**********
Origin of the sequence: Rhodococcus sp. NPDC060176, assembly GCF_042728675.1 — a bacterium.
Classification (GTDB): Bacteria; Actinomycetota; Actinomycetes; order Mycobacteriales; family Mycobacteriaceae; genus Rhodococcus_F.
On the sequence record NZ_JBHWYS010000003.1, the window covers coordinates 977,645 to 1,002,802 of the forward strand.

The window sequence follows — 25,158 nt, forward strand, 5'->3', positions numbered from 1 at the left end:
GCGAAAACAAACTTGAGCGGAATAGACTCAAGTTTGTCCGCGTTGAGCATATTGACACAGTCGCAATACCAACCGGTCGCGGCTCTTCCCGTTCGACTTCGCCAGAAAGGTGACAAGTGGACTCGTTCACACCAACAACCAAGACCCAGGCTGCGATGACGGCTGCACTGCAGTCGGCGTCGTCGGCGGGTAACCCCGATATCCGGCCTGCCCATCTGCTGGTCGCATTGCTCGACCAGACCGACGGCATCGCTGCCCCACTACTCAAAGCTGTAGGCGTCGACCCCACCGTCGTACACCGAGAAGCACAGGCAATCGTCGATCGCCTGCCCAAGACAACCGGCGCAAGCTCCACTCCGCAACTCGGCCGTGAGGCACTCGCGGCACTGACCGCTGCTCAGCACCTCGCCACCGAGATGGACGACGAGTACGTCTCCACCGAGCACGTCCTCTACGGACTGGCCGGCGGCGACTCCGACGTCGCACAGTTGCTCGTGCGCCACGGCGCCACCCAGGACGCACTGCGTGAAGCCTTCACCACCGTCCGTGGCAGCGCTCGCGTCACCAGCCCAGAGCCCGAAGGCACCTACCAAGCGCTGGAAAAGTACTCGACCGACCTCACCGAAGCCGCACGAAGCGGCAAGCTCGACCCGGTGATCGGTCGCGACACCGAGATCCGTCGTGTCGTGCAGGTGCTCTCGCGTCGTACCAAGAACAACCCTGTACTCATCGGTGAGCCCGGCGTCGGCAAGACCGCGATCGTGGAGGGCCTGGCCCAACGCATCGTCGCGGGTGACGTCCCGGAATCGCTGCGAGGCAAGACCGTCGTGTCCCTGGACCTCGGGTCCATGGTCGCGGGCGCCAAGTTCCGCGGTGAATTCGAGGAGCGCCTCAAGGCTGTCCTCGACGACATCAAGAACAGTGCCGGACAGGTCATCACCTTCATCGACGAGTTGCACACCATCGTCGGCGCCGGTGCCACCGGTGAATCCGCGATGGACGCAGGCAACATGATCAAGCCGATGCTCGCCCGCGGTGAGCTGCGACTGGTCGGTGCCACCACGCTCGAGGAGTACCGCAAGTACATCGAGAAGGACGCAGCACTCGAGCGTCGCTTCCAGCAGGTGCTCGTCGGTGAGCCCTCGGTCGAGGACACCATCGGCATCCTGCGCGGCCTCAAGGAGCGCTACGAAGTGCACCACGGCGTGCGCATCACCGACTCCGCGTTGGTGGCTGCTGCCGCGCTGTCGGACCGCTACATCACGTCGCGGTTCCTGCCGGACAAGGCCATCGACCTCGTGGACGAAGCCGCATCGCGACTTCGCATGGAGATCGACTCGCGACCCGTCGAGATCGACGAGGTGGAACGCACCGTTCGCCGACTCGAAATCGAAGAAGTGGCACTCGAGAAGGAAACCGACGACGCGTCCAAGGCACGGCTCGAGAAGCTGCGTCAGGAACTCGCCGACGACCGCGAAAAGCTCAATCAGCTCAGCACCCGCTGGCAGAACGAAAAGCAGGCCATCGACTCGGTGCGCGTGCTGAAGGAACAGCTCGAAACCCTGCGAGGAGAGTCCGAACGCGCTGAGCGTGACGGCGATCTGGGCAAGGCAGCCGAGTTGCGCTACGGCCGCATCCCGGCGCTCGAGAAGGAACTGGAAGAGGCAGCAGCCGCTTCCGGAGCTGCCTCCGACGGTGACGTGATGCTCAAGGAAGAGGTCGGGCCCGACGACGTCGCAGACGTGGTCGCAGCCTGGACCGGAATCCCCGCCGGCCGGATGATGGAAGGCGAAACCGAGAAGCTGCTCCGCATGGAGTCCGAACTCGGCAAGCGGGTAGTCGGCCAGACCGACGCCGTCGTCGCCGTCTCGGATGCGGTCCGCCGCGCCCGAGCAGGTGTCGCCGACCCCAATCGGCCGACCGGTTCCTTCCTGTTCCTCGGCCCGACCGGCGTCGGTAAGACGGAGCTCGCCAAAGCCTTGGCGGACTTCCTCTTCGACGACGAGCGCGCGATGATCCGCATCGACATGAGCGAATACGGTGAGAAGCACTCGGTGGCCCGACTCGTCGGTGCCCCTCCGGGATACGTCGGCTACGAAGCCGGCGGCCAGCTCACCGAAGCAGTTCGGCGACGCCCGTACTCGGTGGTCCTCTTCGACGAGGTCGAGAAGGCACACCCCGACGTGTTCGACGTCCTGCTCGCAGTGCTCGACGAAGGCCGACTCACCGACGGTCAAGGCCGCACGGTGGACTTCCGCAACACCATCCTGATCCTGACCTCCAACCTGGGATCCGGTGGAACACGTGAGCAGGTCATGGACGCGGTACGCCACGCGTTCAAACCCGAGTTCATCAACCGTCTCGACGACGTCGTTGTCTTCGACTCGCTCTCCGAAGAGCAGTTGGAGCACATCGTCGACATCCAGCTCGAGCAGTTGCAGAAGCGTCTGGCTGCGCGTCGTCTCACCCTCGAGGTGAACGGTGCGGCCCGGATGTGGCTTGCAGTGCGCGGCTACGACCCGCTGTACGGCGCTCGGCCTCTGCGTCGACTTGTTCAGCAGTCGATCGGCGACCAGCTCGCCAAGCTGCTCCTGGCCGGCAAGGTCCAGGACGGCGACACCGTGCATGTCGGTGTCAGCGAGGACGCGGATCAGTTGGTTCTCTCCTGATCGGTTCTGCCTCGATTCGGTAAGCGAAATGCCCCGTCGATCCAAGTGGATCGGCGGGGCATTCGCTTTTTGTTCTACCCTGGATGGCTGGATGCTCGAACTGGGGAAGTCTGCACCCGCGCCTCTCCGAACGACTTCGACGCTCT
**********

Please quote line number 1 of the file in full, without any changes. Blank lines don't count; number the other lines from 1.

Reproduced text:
Origin of the sequence: Rhodococcus sp. NPDC060176, assembly GCF_042728675.1 — a bacterium.